ard by the Teuton and the Roman. Even after Great Britain had been absorbed by the Roman Empire, Ireland still remained unconquered, the one home of freedom in Western Europe. This independence of Rome continued far into the Christian era. Ireland developed a separate Christianity of a peculiarly elevated and noble type, full of missionary zeal and inspired by high culture. That Christianity even swept eastward, and for a time dominated Scotland and England from its homes in Iona and Lindisfarne. This Irish Christianity brought upon itself the enmity of Rome by continuing the Eastern tonsure and the Eastern ritual, and finally, at the great Synod at Whitby in the year 664, Rome conquered in the struggle for Britain, and the Irish religion was driven back across the sea.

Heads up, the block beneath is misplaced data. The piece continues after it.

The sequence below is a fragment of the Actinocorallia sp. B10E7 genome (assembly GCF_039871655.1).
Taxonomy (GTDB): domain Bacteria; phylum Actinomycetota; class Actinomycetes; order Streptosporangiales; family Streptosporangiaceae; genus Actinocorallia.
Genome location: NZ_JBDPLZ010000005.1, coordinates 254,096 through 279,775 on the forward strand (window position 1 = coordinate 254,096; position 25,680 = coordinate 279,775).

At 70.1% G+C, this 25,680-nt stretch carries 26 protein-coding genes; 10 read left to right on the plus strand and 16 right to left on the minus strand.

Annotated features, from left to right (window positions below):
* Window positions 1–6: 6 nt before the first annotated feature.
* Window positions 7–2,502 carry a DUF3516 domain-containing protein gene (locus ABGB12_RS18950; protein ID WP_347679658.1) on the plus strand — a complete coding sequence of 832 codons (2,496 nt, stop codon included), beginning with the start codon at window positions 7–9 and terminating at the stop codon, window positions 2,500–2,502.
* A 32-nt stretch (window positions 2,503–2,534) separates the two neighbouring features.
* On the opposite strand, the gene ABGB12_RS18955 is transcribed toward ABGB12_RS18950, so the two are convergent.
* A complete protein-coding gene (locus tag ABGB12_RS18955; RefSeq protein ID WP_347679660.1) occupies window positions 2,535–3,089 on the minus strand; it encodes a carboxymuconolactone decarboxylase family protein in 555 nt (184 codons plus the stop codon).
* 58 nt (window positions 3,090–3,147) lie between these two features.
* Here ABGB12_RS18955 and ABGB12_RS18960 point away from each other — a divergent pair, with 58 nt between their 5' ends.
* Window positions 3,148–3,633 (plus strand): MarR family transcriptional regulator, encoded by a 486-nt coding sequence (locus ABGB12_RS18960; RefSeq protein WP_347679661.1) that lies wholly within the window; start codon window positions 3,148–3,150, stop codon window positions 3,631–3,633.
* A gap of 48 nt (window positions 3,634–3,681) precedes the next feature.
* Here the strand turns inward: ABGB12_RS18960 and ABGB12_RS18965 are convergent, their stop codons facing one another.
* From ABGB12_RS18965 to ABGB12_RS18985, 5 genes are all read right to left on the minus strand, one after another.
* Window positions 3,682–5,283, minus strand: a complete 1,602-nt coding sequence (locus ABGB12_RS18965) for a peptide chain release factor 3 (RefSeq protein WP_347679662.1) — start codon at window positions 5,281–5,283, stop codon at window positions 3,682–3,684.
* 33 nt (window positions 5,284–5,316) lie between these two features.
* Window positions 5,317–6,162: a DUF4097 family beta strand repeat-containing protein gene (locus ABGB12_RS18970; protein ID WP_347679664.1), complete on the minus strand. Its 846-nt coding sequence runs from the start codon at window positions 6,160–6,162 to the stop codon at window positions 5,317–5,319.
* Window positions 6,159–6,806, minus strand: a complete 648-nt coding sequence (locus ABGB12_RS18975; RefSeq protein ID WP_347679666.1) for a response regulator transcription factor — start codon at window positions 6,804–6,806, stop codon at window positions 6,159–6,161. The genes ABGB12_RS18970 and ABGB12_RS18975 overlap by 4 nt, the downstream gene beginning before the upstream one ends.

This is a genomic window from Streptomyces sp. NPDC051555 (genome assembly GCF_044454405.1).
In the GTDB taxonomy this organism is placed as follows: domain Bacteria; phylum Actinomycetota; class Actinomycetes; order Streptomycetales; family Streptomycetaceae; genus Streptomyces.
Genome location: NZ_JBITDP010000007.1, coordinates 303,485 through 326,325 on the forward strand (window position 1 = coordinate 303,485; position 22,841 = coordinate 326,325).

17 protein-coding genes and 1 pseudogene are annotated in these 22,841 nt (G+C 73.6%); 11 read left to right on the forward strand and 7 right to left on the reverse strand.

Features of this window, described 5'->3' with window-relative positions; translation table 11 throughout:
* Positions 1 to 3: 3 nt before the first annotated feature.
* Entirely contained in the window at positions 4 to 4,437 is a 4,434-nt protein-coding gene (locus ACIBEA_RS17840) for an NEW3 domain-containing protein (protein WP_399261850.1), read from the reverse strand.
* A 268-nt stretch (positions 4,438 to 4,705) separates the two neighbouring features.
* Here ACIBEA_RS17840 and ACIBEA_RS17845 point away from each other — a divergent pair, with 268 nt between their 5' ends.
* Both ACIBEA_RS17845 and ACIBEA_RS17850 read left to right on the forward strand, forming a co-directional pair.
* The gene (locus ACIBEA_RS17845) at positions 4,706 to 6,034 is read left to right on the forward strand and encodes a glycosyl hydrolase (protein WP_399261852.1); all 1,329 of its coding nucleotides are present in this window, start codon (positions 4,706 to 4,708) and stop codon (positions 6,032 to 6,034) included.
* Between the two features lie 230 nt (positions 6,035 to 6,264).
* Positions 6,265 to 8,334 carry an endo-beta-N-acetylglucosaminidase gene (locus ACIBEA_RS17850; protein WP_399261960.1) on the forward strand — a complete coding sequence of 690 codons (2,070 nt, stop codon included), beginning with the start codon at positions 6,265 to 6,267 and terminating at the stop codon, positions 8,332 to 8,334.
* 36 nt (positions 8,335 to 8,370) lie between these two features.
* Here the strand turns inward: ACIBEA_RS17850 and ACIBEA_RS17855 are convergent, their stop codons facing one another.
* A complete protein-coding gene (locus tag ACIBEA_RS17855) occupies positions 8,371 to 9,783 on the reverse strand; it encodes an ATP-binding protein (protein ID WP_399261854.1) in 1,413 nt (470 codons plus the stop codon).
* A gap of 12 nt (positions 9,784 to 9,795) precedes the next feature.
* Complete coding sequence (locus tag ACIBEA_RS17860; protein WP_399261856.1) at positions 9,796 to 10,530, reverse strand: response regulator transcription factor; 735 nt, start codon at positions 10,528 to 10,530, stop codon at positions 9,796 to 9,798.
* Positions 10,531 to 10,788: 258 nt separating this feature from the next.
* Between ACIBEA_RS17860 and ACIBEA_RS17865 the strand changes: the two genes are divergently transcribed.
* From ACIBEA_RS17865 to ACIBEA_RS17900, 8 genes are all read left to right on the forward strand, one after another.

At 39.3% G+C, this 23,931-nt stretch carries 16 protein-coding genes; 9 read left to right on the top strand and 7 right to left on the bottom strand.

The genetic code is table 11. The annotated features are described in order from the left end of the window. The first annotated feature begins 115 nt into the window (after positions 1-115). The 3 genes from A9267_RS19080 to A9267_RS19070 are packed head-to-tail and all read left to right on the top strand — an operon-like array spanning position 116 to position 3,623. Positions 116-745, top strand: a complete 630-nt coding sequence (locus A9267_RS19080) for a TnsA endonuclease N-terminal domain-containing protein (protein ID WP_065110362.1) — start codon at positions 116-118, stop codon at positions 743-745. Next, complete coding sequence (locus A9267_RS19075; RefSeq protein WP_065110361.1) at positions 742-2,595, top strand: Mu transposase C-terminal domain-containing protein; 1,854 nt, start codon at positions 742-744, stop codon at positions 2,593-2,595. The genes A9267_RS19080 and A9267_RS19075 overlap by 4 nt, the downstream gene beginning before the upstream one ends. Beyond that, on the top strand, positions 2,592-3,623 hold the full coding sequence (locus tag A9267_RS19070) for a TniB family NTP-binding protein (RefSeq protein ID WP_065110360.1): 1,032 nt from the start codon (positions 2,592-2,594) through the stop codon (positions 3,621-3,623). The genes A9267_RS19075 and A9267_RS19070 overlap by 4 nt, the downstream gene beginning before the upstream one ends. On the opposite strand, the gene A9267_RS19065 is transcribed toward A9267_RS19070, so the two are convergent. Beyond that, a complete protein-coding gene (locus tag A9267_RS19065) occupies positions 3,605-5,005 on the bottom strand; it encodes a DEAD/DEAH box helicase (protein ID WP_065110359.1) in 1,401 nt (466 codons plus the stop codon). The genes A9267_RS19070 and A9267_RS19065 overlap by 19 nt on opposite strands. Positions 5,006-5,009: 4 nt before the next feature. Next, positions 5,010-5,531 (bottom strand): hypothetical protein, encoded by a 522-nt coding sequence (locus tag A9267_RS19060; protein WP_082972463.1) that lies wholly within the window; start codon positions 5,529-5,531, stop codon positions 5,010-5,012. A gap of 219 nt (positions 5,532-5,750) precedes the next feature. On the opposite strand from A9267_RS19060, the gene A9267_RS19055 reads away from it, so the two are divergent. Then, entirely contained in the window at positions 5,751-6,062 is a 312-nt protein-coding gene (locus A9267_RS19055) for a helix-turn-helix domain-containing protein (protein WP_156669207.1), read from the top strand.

But Rome and European Christianity, as it was represented in the Roman spirit, achieved a very slow victory over Ireland herself. The English Pope Adrian gave to Henry II. a full permission to conquer Ireland for the faith. But it wa